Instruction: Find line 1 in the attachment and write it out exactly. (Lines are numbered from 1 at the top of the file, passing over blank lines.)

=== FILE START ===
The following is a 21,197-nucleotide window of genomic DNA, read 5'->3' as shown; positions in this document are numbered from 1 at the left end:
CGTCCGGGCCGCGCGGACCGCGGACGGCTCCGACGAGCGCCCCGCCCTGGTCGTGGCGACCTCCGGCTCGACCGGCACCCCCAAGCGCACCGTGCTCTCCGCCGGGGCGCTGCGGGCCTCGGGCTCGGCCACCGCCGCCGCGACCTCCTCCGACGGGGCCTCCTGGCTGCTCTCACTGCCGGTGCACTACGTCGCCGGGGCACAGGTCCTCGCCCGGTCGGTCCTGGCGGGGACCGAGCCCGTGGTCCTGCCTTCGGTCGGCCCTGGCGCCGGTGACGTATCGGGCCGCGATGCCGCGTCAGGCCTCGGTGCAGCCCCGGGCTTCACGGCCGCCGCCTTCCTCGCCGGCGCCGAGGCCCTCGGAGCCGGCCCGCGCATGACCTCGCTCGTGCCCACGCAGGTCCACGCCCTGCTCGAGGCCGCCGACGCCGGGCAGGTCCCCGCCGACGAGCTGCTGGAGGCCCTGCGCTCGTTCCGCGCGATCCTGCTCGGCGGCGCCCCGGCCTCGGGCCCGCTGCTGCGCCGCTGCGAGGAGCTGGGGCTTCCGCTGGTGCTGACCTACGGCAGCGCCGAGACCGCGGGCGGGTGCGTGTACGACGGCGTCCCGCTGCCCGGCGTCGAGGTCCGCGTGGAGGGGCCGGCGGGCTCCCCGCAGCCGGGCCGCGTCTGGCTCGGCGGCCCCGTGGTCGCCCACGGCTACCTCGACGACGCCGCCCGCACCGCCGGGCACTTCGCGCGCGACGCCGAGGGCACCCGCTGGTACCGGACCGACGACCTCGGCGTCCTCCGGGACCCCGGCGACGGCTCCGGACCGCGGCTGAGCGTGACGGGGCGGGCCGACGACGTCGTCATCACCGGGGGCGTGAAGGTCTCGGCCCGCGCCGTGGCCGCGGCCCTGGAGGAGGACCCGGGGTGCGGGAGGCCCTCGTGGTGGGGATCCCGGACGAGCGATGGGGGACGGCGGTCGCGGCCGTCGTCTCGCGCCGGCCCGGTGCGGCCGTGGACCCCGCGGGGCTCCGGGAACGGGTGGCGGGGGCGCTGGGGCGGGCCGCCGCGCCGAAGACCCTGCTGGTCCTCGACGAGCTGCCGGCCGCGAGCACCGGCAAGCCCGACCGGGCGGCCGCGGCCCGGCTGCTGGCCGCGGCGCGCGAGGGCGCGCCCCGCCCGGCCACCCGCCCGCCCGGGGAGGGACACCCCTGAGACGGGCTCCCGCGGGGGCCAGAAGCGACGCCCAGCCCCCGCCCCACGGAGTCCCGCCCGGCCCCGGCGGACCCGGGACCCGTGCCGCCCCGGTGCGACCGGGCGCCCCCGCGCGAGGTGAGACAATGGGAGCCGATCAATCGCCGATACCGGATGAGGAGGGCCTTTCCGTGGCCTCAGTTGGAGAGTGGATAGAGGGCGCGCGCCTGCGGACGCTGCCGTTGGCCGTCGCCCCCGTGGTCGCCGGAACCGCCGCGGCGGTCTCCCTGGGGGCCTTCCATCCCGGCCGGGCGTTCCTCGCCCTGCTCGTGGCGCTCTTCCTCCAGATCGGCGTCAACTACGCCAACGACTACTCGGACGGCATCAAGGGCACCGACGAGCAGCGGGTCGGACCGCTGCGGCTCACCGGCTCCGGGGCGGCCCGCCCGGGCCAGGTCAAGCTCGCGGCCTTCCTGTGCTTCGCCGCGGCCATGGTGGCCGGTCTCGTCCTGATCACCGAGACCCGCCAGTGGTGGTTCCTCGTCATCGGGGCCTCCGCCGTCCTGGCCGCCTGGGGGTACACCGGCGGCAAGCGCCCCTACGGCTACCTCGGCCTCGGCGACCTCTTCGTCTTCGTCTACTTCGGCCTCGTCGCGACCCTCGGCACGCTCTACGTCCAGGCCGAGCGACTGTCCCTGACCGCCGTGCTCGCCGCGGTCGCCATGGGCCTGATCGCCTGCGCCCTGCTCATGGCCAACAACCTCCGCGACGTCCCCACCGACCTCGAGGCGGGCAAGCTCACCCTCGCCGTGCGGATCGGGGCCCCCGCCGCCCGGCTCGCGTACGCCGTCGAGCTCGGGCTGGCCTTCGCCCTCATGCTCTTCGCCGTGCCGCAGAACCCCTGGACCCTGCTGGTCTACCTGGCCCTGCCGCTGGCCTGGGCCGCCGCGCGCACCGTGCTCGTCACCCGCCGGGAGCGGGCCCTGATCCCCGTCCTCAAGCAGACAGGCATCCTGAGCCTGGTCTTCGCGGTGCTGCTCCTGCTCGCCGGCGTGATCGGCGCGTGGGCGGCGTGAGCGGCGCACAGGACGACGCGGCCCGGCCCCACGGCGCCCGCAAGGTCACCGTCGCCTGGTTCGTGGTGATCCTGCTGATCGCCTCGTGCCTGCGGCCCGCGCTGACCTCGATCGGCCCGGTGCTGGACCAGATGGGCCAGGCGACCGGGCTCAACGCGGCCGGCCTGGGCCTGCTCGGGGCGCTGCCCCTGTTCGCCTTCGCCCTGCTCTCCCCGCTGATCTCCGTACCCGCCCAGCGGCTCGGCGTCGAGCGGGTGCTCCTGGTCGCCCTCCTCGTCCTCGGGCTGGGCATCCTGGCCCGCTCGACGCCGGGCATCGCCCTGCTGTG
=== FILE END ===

The following is a 21,197-nucleotide window of genomic DNA, read 5'->3' as shown; positions in this document are numbered from 1 at the left end: